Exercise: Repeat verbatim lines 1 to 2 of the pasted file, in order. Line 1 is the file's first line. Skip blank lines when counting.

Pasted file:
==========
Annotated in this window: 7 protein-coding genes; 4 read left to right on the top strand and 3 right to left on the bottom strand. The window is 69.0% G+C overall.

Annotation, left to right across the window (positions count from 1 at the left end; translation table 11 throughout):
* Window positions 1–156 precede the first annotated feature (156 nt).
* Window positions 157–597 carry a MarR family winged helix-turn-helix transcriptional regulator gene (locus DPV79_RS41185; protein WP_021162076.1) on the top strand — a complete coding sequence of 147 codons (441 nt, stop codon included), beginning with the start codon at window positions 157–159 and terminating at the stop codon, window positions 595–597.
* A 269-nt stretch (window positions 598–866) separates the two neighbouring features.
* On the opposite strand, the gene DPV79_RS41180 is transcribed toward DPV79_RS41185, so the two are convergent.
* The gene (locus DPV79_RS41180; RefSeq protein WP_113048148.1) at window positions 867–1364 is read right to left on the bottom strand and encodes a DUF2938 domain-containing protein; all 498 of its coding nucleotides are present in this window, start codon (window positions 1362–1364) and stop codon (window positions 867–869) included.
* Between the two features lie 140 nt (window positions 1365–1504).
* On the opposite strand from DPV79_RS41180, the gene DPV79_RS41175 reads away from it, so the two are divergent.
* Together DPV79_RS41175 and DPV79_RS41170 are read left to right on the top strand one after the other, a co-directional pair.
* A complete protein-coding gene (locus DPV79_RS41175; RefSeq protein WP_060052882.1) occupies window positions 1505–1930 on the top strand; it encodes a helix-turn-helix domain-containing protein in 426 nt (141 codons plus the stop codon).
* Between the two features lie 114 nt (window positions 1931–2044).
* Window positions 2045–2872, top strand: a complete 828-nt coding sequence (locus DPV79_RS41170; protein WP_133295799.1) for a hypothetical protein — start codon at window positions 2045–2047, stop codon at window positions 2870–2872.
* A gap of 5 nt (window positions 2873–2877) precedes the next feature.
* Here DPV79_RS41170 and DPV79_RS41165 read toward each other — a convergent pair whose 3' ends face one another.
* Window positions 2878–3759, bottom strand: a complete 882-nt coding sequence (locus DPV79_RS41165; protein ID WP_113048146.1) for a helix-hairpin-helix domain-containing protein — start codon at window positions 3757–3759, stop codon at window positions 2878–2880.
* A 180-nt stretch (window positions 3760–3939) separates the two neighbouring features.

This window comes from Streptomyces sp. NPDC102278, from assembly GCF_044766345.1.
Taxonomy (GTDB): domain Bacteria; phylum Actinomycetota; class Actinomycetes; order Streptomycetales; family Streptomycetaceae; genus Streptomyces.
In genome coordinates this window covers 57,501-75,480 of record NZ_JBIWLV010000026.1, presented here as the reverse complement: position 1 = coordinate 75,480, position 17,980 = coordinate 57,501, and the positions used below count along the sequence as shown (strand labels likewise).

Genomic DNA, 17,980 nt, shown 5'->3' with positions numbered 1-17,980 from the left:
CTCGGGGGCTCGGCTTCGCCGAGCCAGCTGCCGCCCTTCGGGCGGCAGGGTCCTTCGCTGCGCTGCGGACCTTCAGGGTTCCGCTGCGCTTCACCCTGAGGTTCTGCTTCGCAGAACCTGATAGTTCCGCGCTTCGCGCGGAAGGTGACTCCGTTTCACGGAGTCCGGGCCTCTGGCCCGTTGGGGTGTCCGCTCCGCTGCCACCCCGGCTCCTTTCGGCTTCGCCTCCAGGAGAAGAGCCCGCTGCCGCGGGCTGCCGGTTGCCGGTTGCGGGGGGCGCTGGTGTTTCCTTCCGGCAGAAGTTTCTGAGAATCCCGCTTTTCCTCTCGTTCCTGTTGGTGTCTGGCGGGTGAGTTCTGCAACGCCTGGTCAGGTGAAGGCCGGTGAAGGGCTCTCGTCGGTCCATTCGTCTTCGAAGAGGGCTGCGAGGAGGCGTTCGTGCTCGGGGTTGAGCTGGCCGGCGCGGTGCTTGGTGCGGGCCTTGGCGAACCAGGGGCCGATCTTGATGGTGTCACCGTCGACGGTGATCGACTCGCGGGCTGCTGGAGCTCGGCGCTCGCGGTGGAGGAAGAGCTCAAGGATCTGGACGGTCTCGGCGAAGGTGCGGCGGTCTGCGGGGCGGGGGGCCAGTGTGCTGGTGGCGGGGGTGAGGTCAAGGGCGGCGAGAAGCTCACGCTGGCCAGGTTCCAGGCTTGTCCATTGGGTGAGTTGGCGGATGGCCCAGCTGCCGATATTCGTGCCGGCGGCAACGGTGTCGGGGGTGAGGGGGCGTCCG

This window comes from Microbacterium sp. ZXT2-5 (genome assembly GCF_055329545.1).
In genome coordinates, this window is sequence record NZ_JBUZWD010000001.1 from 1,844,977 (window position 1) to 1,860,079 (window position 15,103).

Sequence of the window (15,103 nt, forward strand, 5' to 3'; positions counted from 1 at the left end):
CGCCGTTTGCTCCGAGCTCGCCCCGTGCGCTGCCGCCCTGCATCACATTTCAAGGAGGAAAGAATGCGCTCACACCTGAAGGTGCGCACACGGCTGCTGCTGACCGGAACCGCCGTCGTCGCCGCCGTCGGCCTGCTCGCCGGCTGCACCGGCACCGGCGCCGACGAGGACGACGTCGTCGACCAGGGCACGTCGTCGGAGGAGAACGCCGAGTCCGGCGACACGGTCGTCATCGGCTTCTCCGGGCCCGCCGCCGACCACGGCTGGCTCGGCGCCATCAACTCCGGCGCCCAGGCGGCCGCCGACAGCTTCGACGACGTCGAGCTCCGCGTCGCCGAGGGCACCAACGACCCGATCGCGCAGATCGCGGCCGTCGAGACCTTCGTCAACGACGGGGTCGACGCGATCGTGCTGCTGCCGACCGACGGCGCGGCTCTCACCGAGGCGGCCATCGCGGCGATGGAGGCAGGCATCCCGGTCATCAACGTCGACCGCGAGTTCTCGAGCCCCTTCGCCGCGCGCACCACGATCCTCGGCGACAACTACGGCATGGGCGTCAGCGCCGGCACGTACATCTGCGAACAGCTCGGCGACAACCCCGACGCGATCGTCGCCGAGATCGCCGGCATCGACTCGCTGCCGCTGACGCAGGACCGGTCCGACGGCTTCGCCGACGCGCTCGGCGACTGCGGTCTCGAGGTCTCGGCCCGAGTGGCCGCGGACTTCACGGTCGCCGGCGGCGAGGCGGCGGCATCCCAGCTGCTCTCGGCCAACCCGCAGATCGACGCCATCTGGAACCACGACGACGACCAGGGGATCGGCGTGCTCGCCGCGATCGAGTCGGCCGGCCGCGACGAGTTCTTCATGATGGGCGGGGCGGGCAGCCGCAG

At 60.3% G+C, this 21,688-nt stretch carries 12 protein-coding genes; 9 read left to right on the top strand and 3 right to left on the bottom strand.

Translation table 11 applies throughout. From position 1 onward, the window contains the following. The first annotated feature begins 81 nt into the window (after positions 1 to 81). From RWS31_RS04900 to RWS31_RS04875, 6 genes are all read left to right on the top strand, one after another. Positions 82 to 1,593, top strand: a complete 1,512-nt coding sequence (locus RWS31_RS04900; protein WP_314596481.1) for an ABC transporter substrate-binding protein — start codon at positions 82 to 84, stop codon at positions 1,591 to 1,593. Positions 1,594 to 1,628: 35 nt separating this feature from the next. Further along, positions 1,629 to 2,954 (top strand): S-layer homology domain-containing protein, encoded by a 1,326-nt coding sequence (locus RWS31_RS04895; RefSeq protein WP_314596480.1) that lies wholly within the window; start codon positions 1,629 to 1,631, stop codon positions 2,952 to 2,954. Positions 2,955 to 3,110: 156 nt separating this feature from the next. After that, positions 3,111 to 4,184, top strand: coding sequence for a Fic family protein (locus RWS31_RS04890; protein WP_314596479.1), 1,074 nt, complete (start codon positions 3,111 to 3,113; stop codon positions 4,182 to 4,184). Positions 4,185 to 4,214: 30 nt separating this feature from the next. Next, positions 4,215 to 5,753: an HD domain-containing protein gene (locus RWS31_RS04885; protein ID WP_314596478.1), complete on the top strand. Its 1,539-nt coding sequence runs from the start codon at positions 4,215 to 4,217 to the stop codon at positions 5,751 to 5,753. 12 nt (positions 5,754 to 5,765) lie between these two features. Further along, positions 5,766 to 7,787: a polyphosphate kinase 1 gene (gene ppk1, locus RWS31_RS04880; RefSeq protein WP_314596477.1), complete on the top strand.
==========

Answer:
Annotated in this window: 7 protein-coding genes; 4 read left to right on the top strand and 3 right to left on the bottom strand. The window is 69.0% G+C overall.

Annotation, left to right across the window (positions count from 1 at the left end; translation table 11 throughout):